Saturday, March 13, 2010

The 21st Century Cain

Genesis 4:1-12

Hmmm, interesting quote here from Cain is it not.  In his jealousy and rage over being rejected, instead of bearing the responsibility for change and correction, he lashes out in self-centered antagonism and destroys the one who reflects back at him his failure and shortcoming, his Brother, whom he is juxtaposed against in his own mind.  The Lord approaches Cain and asks the question He already knows the answer to and Cain defends himself with that infamous response which even today echoes, "Am I my brother's keeper?"  He disavowed any responsibility for his brother; Abel was Abel's responsibility and Cain was Cain's responsibility.

But, despite the ruthlessness of the act, at least Cain only went after Abel.  I wonder if today's rendition of this passage would have went something more like this had it occurred with a 21st century Cain.

8 Now Cain said to his brother the Cain, "Let's go out to the field."  And while they were in the field, Cain attacked his brother Abel's faith and told him he had killed God.  He left God slain in the field, a bloody victim of Cain's attack on Abel's faith.  Abel and Cain left the field, and forgot about offerings altogether and enjoyed their new found freedom.

 9 Then the LORD said to Cain, "Where is your brother Abel's faith?"

      "I don't know," he replied. "Am I my own keeper? Am I responsible for what I do?  If you are real, aren't you responsible for this mess we're in?  And if you aren't real, what difference does it make anyway?"

 10 The LORD said, "What have you done? Listen! Your brother's blood and those all around him and the blood of the culture cries out to me from the ground. 11 Now you are under a curse and driven from the ground, which opened its mouth to receive your brother's blood from your hand. 12 When you work the ground, it will no longer yield its crops for you. You will be a restless wanderer on the earth.  Cain said, "I didn't care much for farming anyway.  I think I'll start writing philosophy books instead.  It's easier than working the land and it pays a lot better as well."

Friday, March 5, 2010


Matthew 4:1-11

Something struck me about method while I was reading this passage.  The enemy chose an opportune moment to attack Jesus.  After forty days in the desert, His physical weakness would have been great even if he would have had something to eat.  But interesting to me, is that we see the enemy trying to destroy Jesus from the inside in these passages.  Then, for the rest of His ministry, the enemy spent his time trying to destroy Him from the outside.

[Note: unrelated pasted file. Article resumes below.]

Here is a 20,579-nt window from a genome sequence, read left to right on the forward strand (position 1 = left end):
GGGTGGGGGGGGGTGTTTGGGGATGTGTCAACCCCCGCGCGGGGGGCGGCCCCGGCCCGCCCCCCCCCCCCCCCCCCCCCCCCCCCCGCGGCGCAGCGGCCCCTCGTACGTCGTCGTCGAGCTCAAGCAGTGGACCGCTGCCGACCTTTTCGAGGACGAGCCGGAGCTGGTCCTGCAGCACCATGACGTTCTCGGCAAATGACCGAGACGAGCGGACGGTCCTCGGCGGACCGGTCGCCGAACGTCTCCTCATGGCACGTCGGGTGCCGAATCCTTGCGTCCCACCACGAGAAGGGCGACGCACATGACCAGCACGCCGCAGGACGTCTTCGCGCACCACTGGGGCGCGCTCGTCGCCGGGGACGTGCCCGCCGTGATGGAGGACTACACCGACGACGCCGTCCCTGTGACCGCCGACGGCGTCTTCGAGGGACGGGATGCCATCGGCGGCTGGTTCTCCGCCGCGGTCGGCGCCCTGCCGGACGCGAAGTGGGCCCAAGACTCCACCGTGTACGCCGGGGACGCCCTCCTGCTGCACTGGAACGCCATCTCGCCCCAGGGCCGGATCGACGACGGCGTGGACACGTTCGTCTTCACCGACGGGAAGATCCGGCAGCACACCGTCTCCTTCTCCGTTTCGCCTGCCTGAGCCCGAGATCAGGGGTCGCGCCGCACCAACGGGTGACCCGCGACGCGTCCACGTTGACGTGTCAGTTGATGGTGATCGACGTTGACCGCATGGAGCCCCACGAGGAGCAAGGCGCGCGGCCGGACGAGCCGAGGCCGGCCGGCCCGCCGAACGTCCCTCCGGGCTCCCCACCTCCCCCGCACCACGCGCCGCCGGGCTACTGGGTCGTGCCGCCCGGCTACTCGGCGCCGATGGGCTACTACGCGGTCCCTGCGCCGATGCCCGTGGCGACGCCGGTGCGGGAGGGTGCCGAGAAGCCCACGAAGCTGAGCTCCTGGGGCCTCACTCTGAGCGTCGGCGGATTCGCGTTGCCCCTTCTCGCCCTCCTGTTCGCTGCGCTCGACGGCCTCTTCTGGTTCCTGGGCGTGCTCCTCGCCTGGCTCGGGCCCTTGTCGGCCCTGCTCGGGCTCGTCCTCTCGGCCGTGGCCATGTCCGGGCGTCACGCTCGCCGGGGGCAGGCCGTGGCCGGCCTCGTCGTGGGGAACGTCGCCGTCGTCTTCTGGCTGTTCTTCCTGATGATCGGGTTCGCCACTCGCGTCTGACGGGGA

Methods haven't changed much over history.  If the enemy can't get you to surrender, then he'll enlist other people or circumstances to destroy you.  Jesus spent the rest of His ministry warding off the attacks, verbal and physical and emotional and psychological, from other people around Him.  He wouldn't surrender, so He had to be crushed by His circumstances.  Satan spent the next three years striking Jesus' heel.  Jesus spent one day on the cross and crushed Satan's head.

Making Things Complete

Genesis 2:18-25

Recently I was in Grayson Highland State Park in Virginia doing a bit of camping and hiking with some Brothers.  It was wet, cold and windy, just what you're looking for in a day of outdoor adventure.    I love being in the woods.  There is something comforting and warm about being amongst the trees, even when it is cold.  There is a sense of closeness, as if the wilderness is some how holding you or protecting you.  (I wonder if this is the way Adam felt in the Garden and then was struct by the stark contrast of the outside world when they were forced to leave.)

One of the park trails takes you through the woods alongside a beautiful stream with some nice waterfalls. The sights and sounds of the flowing water were beautiful. I could not help but be awed in some sense by this small part of Creation.  I could only think of one thing that could have made it more beautiful, more complete.  That one thing was to have my wife with me.  I was with great, dear friends who love the Lord Jesus, but somehow there was something, no someone, missing that could complete the moment, complete the Creation.  It was my wife.  (And I'm thankful to still be so mushy in love with my wife after eighteen and a half years.)  In those moments, I couldn't help but think back to the Garden.

Here's Adam living in a beautiful, literally unspoiled creation

In the Garden Adam existed in relationship to both Creation and the Lord who created it.  But something was missing because the Lord said that it was not good that man was alone.  There was something missing.  Even in relationship with the Lord, there was still something missing.  Even in a Creation not yet flawed by the Fall, there was something missing.  It was Eve, a partner, a mate.  A unique relationship was missing that, in my heart and mind, not only completed humanity as a species, but completed creation, completed Adam.

That waterfall was missing something on that cold, wet, rainy day.  It wasn't complete.  I wasn't complete. It was missing my wife.  It wasn't quite as beautiful without her.  I'm so glad the Lord thought so too.